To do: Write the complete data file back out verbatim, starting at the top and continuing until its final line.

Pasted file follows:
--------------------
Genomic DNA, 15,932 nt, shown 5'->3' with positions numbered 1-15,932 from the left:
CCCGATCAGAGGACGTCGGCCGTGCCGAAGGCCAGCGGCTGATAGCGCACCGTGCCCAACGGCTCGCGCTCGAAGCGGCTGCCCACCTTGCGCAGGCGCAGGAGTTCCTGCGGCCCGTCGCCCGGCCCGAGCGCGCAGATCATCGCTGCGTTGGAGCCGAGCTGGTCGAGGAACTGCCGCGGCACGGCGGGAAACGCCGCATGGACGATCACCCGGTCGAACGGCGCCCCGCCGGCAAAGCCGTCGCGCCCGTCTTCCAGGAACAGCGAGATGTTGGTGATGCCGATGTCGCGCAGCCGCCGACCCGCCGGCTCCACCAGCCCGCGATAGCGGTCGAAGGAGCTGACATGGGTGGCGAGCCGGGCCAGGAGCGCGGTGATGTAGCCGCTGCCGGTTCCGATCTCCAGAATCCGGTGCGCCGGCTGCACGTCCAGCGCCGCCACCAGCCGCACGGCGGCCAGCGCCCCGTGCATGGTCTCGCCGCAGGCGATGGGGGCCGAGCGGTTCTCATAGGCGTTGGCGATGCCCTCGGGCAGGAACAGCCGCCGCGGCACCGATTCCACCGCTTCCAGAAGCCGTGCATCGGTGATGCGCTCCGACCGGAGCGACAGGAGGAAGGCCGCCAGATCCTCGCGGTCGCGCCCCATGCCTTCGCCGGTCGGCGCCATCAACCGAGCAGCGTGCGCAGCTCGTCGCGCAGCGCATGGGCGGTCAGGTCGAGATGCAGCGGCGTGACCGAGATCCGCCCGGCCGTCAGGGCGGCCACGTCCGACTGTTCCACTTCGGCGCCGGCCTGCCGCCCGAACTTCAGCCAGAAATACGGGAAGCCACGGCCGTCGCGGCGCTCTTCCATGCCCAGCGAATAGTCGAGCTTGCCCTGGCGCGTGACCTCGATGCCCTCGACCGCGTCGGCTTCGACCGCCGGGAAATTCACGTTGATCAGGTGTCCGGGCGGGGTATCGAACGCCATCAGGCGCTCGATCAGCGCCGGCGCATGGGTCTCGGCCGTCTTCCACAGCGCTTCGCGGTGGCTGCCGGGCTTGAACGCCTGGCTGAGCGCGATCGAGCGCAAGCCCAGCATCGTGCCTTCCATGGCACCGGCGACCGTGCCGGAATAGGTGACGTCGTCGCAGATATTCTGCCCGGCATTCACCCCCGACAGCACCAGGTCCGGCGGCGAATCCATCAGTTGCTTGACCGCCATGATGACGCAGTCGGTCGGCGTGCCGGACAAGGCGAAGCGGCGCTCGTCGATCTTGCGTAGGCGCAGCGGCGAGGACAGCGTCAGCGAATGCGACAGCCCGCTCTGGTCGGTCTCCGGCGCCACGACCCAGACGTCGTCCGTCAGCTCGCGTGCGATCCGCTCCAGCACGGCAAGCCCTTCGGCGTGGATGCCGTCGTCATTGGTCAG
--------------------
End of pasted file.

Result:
Genomic DNA, 15,932 nt, shown 5'->3' with positions numbered 1-15,932 from the left:
CCCGATCAGAGGACGTCGGCCGTGCCGAAGGCCAGCGGCTGATAGCGCACCGTGCCCAACGGCTCGCGCTCGAAGCGGCTGCCCACCTTGCGCAGGCGCAGGAGTTCCTGCGGCCCGTCGCCCGGCCCGAGCGCGCAGATCATCGCTGCGTTGGAGCCGAGCTGGTCGAGGAACTGCCGCGGCACGGCGGGAAACGCCGCATGGACGATCACCCGGTCGAACGGCGCCCCGCCGGCAAAGCCGTCGCGCCCGTCTTCCAGGAACAGCGAGATGTTGGTGATGCCGATGTCGCGCAGCCGCCGACCCGCCGGCTCCACCAGCCCGCGATAGCGGTCGAAGGAGCTGACATGGGTGGCGAGCCGGGCCAGGAGCGCGGTGATGTAGCCGCTGCCGGTTCCGATCTCCAGAATCCGGTGCGCCGGCTGCACGTCCAGCGCCGCCACCAGCCGCACGGCGGCCAGCGCCCCGTGCATGGTCTCGCCGCAGGCGATGGGGGCCGAGCGGTTCTCATAGGCGTTGGCGATGCCCTCGGGCAGGAACAGCCGCCGCGGCACCGATTCCACCGCTTCCAGAAGCCGTGCATCGGTGATGCGCTCCGACCGGAGCGACAGGAGGAAGGCCGCCAGATCCTCGCGGTCGCGCCCCATGCCTTCGCCGGTCGGCGCCATCAACCGAGCAGCGTGCGCAGCTCGTCGCGCAGCGCATGGGCGGTCAGGTCGAGATGCAGCGGCGTGACCGAGATCCGCCCGGCCGTCAGGGCGGCCACGTCCGACTGTTCCACTTCGGCGCCGGCCTGCCGCCCGAACTTCAGCCAGAAATACGGGAAGCCACGGCCGTCGCGGCGCTCTTCCATGCCCAGCGAATAGTCGAGCTTGCCCTGGCGCGTGACCTCGATGCCCTCGACCGCGTCGGCTTCGACCGCCGGGAAATTCACGTTGATCAGGTGTCCGGGCGGGGTATCGAACGCCATCAGGCGCTCGATCAGCGCCGGCGCATGGGTCTCGGCCGTCTTCCACAGCGCTTCGCGGTGGCTGCCGGGCTTGAACGCCTGGCTGAGCGCGATCGAGCGCAAGCCCAGCATCGTGCCTTCCATGGCACCGGCGACCGTGCCGGAATAGGTGACGTCGTCGCAGATATTCTGCCCGGCATTCACCCCCGACAGCACCAGGTCCGGCGGCGAATCCATCAGTTGCTTGACCGCCATGATGACGCAGTCGGTCGGCGTGCCGGACAAGGCGAAGCGGCGCTCGTCGATCTTGCGTAGGCGCAGCGGCGAGGACAGCGTCAGCGAATGCGACAGCCCGCTCTGGTCGGTCTCCGGCGCCACGACCCAGACGTCGTCCGTCAGCTCGCGTGCGATCCGCTCCAGCACGGCAAGCCCTTCGGCGTGGATGCCGTCGTCATTGGTCAG